Product liability is an area of law which holds business entities responsible for the injuries caused by the products that they make available to the public. Product liability laws may apply to product manufacturers, suppliers, distributors, retailers, and other parties involved in product design, production and distribution. Product liability typically applies to tangible personal property. However, the term can have broader interpretations in law.
Product Liability Claims
Product liability laws primarily aim to protect consumers who have been harmed by defective products. U.S. product liability laws are typically determined and enforced on a state level. Therefore, specific laws and circumstances vary from state to state. In order to present a successful product liability claim, certain criteria must be met depending on several factors such as location, the type of claim, and the details surrounding each incident.
Types of Product Liability
There are three main types of product liability: manufacturing defects, design defects, and failure to warn. In most states, these product liability claims are made in terms of the three main theories of liability described above. For example, a personal liability case may claim strict liability for defective product design or negligent failure to warn.
Design defects describe products that are inherently dangerous or useless. Design defects typically apply to all products manufactured from a single design, such as a car of a specific year, make, and model. The manufacturing of the product does not necessarily play a role. This is because a design defect affects a product’s performance no matter how carefully or thoroughly the design may be implemented.
Examples of defective design include:
- A specific car model that tends to flip over during turns
- A type of gas can that tends to explode when being used to pour gas for a fire
- A model of guns with a defective fire control system, causing it to fire without pulling the trigger
Manufacturing defects occur during a product’s manufacturing process. These defects typically do not involve the design of the product. Manufacturing defects may be present when low-quality materials or poor workmanship occur during the product’s manufacturing.
Examples of manufacturing defects include:
- A tainted aspirin batch which contains a toxic substance
- A scooter that was manufactured and sold without brake pads
- A faulty seatbelt that fails to properly restrain a passenger during an accident
Failure to Warn
“Failure to warn” refers to the responsibility of product designers and manufacturers to give adequate warning of a product’s inherent and non-obvious dangers. This type of product liability may also be called a marketing defect. Failure to warn occurs when it is reasonably suspected that an injury or accident could have been avoided if the consumer was warned of the possibility of danger. In failure to warn claims, these dangers are present no matter how well the design and manufacturing process takes place.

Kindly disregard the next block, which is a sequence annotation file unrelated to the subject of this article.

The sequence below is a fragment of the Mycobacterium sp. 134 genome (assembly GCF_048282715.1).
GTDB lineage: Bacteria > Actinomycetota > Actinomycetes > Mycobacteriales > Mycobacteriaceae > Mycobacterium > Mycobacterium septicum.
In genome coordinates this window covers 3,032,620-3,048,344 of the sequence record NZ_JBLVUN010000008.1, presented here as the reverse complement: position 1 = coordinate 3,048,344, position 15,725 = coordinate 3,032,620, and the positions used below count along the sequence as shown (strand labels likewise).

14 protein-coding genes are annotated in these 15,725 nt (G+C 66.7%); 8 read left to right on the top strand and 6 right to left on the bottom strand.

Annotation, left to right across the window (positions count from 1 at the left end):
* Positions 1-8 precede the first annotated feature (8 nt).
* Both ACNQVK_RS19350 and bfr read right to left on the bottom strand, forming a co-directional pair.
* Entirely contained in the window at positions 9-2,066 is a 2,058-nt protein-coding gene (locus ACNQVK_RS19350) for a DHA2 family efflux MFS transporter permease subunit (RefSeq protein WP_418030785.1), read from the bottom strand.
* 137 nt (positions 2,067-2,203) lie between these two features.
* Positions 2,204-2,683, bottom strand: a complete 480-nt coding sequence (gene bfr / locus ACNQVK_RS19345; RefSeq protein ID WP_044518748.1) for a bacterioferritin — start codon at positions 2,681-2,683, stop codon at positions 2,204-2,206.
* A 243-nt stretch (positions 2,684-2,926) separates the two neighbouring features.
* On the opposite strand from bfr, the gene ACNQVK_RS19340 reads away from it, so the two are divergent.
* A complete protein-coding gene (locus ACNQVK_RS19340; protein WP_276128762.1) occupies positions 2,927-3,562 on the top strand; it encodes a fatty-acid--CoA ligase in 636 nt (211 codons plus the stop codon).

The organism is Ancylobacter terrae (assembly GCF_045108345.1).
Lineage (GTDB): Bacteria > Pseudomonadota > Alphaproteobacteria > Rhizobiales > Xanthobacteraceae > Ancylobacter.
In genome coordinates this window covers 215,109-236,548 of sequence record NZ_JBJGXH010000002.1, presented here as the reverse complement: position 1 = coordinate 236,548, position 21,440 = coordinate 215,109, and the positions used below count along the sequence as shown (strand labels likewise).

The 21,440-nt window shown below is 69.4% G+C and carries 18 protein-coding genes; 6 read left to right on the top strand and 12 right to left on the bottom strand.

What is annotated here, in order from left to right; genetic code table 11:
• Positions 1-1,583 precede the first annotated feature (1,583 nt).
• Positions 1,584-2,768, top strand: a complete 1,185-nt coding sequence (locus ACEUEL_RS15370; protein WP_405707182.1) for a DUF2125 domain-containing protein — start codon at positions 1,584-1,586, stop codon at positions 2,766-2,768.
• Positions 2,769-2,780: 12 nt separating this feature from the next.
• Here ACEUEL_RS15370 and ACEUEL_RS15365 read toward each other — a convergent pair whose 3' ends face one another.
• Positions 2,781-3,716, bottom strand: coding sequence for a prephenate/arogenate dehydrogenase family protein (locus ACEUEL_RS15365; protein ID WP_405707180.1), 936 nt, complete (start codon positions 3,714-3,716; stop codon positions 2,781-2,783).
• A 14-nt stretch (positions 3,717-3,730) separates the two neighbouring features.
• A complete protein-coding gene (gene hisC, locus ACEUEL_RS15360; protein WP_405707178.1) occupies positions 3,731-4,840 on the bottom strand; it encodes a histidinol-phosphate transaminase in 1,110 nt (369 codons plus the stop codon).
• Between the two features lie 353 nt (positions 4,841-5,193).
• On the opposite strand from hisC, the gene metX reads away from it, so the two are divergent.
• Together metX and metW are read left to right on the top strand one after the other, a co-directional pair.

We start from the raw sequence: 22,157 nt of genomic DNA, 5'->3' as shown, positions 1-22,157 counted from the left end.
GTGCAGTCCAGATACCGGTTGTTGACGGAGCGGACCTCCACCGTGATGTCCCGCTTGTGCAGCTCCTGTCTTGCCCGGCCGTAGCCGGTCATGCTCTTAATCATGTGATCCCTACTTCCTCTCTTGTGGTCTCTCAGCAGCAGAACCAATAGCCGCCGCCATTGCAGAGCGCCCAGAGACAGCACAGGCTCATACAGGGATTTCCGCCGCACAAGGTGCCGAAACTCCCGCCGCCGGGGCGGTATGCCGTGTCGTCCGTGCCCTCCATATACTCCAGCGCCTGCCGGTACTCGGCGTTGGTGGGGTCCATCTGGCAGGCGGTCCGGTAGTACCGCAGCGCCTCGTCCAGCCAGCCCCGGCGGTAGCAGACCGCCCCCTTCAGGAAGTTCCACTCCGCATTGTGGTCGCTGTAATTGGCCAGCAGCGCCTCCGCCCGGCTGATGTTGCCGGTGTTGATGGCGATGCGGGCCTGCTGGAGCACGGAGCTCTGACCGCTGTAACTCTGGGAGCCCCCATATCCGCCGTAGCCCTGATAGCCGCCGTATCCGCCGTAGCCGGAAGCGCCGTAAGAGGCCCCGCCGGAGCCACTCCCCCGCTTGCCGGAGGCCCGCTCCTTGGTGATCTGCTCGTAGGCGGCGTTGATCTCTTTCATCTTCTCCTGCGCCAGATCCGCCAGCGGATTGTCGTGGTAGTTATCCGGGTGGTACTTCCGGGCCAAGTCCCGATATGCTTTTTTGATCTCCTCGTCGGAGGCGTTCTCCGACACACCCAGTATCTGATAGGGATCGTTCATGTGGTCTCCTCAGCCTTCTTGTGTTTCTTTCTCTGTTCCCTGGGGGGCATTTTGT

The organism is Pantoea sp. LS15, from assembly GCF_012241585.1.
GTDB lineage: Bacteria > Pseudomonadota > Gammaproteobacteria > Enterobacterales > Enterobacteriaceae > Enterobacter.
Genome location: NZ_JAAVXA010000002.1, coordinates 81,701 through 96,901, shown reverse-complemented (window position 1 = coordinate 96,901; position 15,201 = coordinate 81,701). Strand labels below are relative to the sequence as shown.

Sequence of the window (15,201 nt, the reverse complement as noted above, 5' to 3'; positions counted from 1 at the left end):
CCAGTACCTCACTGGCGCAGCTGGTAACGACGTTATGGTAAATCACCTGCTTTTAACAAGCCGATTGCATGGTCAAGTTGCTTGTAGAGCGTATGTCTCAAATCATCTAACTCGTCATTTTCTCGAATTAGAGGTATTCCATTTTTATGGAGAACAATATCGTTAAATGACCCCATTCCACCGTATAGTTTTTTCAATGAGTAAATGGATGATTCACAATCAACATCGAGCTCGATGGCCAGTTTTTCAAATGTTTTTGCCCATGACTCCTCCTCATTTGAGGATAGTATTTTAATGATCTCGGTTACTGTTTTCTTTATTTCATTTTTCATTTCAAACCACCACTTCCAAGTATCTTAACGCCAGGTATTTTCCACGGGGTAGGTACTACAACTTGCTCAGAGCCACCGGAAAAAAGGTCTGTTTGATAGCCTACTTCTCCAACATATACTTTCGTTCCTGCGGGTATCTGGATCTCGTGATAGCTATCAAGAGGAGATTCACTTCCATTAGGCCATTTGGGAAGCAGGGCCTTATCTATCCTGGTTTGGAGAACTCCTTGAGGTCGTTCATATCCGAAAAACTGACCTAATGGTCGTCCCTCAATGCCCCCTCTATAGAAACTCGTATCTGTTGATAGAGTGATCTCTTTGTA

Failure to warn case examples may include:
- A household chemical that becomes toxic when mixed with water or other reasonably safe substances, but does not contain this information in the safety warning
- A prescription medication that causes severe side effects which are not listed in the warning label
Orlando Product Liability Lawyers
Proving a product liability claim may be complex and difficult in some cases. The plaintiff, or party filing the product liability claim, must provide sufficient evidence that direct harm was caused by a design, manufacturing, or marketing defect of the defendant, or responsible party. For example, filing a product liability claim over a car that tends to flip over would not be successful if the car did not flip over during the accident in question.
In a product liability lawsuit, at least one of three main theories must typically be proven:
- Breach of warranty: In a breach of warranty claim, the plaintiff must prove that the defendant violated a warranty, or commercial statement concerning the product in question.
- Negligence: The plaintiff must prove that the defendant acted negligently by breaching a duty that was owed to the plaintiff. The defendant must also prove that the injury in question was a direct result of the defendant’s negligence.
- Strict liability: Strict liability holds the manufacturer responsible for defective products, even if the defects were not the result of negligence. However, the plaintiff must still prove that the manufacturer acted below the reasonable level of care expected within their industry.
Fairgrieve, Duncan. Product Liability in Comparative Perspective. Cambridge, UK: Cambridge University Press, 2005. eBook Collection (EBSCOhost). Web. 12 Sept. 2013.
Jasper, Margaret C. What If the Product Doesn’t Work: Warranties and Guarantees. Dobbs Ferry, N.Y: Oceana Publications, 2003. Print.
Krauss, Clifford. “Two Sides of Product Liability.” New York Times 5 Oct. 2012: B1(L). Academic OneFile. Web. 12 Sept. 2013.
“Product Liability – USA.” International Law Office. Globe Business Publishing, 10 Feb 2005. Web. 12 Sep 2013. <http://www.internationallawoffice.com/newsletters/detail.aspx?r=9392>.
“Products Liability.” Legal Information Institute. Cornell University Law School, 19 Aug 2010. Web. 12 Sep 2013. <http://www.law.cornell.edu/wex/products_liability>.
Sherrow, Victoria. Product Liability. New York: Chelsea House, 2010. Print.